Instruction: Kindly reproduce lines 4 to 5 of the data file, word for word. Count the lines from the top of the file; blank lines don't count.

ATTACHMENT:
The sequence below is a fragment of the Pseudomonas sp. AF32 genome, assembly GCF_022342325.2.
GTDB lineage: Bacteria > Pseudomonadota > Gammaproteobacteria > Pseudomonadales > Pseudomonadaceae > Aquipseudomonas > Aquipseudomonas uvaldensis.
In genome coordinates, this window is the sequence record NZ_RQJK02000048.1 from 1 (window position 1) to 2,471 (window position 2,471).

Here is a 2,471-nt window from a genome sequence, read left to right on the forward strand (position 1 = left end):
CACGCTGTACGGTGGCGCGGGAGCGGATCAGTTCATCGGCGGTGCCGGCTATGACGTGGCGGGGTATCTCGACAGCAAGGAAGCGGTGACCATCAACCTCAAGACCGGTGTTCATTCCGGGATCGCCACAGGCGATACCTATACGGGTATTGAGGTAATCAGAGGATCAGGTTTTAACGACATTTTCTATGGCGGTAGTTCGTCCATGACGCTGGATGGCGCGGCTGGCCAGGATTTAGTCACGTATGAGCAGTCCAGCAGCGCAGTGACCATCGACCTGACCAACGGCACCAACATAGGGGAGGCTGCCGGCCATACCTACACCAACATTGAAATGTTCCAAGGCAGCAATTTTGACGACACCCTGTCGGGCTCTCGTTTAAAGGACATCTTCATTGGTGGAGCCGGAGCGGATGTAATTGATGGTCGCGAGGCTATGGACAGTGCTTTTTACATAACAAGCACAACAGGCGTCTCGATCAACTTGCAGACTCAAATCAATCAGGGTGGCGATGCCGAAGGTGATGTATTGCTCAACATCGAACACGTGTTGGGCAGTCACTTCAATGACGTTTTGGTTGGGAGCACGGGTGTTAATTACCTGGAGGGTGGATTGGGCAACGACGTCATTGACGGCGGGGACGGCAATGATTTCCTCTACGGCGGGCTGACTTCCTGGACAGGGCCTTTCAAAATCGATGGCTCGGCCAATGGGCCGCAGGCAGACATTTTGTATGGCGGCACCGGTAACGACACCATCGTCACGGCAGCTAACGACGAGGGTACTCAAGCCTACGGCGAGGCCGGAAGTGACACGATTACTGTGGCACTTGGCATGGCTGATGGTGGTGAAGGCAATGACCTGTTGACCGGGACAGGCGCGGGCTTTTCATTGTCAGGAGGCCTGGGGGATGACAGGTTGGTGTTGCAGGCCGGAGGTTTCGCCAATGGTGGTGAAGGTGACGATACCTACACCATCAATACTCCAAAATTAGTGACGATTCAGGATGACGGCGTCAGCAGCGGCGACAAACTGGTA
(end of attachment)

Here is a 2,471-nt window from a genome sequence, read left to right on the forward strand (position 1 = left end):
CACGCTGTACGGTGGCGCGGGAGCGGATCAGTTCATCGGCGGTGCCGGCTATGACGTGGCGGGGTATCTCGACAGCAAGGAAGCGGTGACCATCAACCTCAAGACCGGTGTTCATTCCGGGATCGCCACAGGCGATACCTATACGGGTATTGAGGTAATCAGAGGATCAGGTTTTAACGACATTTTCTATGGCGGTAGTTCGTCCATGACGCTGGATGGCGCGGCTGGCCAGGATTTAGTCACGTATGAGCAGTCCAGCAGCGCAGTGACCATCGACCTGACCAACGGCACCAACATAGGGGAGGCTGCCGGCCATACCTACACCAACATTGAAATGTTCCAAGGCAGCAATTTTGACGACACCCTGTCGGGCTCTCGTTTAAAGGACATCTTCATTGGTGGAGCCGGAGCGGATGTAATTGATGGTCGCGAGGCTATGGACAGTGCTTTTTACATAACAAGCACAACAGGCGTCTCGATCAACTTGCAGACTCAAATCAATCAGGGTGGCGATGCCGAAGGTGATGTATTGCTCAACATCGAACACGTGTTGGGCAGTCACTTCAATGACGTTTTGGTTGGGAGCACGGGTGTTAATTACCTGGAGGGTGGATTGGGCAACGACGTCATTGACGGCGGGGACGGCAATGATTTCCTCTACGGCGGGCTGACTTCCTGGACAGGGCCTTTCAAAATCGATGGCTCGGCCAATGGGCCGCAGGCAGACATTTTGTATGGCGGCACCGGTAACGACACCATCGTCACGGCAGCTAACGACGAGGGTACTCAAGCCTACGGCGAGGCCGGAAGTGACACGATTACTGTGGCACTTGGCATGGCTGATGGTGGTGAAGGCAATGACCTGTTGACCGGGACAGGCGCGGGCTTTTCATTGTCAGGAGGCCTGGGGGATGACAGGTTGGTGTTGCAGGCCGGAGGTTTCGCCAATGGTGGTGAAGGTGACGATACCTACACCATCAATACTCCAAAATTAGTGACGATTCAGGATGACGGCGTCAGCAGCGGCGACAAACTGGTA